A major adjustment of tempo endurance training is an increase of the heart rate at the deflection point so that a higher percentage of VO2 max, can be sustained for a long time without a significant increase in lactic acid content.

Intensive interval training can not entail any increase in deflection pulse. Long intensive endurance training, 65 to 75% of VO2 max and trainings around the deflection point, at 80 to 90% of VO2 max, for 15 to 30 minutes, do that.

East German rowers were in the 80s world summit. Their training consisted of 80 percent workouts under 2 mmol lactate, so very quiet training. Before that they trained much more intensively, often with the race intensity. Also in that period they performed strongly, but they made, year after year, no progress any more. After changing the training through more quiet endurance training instead of the highly intense interval workouts they noticed that they continued to improve during the following years. Moreover, they were less vulnerable to injuries and overtraining. It was difficult to convince the rowers to train less intensively. Brutal training which athlete goes to the extreme give him afterwards a good and satisfied feeling. The feeling that he has done everything. He will be rewarded with high rankings. To break through that should have a coach with trust and superiority.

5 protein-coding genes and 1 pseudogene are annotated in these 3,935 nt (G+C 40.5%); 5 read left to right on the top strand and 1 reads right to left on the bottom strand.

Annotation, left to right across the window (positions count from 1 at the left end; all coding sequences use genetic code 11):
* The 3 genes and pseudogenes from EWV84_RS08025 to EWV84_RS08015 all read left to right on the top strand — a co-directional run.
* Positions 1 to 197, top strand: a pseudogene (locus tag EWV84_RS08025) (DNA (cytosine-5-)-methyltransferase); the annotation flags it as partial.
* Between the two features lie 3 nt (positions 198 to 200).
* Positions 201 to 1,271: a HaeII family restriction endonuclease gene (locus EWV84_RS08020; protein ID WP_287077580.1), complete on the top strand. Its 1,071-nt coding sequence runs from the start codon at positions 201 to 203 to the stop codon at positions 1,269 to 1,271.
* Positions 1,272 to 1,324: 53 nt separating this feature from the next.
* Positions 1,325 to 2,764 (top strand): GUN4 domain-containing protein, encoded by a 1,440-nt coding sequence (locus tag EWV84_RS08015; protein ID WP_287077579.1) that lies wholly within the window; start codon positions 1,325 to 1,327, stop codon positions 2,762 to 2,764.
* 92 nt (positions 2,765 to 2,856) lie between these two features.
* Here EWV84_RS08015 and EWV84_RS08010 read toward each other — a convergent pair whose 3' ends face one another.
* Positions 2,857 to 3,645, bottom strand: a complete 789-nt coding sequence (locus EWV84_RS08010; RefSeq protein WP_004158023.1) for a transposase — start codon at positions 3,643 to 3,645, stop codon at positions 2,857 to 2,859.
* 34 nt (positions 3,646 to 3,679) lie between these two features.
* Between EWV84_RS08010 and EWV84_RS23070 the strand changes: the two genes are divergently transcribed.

What is the reason that runners from Kenya are so dominant in the middle– and long distances? How do they train? They train twice a day. They almost never train interval, but they train intensively. The training in the morning, 8 to 15 kilometers, goes with an intensity of 70 – 80% of VO2 max. In the afternoon they run another five kilometers, but 80% of this training was made with a high intensity of 90% of the VO2 max. The other 20% they run very quiet. Kenyans train undoubtedly tough, but they never do interval training over 100% of their VO2 max. They improved by longer running with high intensity around the deflection point.

Kenyan runners

Should a rider never do intervals? Intensive interval workouts don’t boost aerobic capacity and the deflection point and they hurt. Research shows that these workouts reducing the maximum oxygen consumption by the reducing the amount of training that can be supplied and by the excessive acidification that has a negative effect on the utilization of oxygen in the muscle cells. The adjustment of the muscles takes place under the influence of an increase in the duration and the distance and not by an increase in the intensity.

Aerobic interval training just under the deflection point are very effective. The focus should be at intervals of 10 to 20 minutes at a lower intensity or intervals of 4 to 8 minutes on the deflection point. The recovery blocks between the intervals should not last more than two to four minutes at intervals of 4 to 8 minutes and 5 to 6 minutes in the longer intervals of 10 to 20 minutes.

High intensity intervals are of little importance in the preparation of an endurance athlete. The focus should be on long training blocks. Not the large numbers of short training sessions where you give full, but the longer blocks you can sustain well have a positive impact on your performance.

So in preparation for the cycling season will hardly be trained in short, intense intervals. During the racing season, as there are many races to be driven, it is during the races that the riders do more than enough short intensive intervals.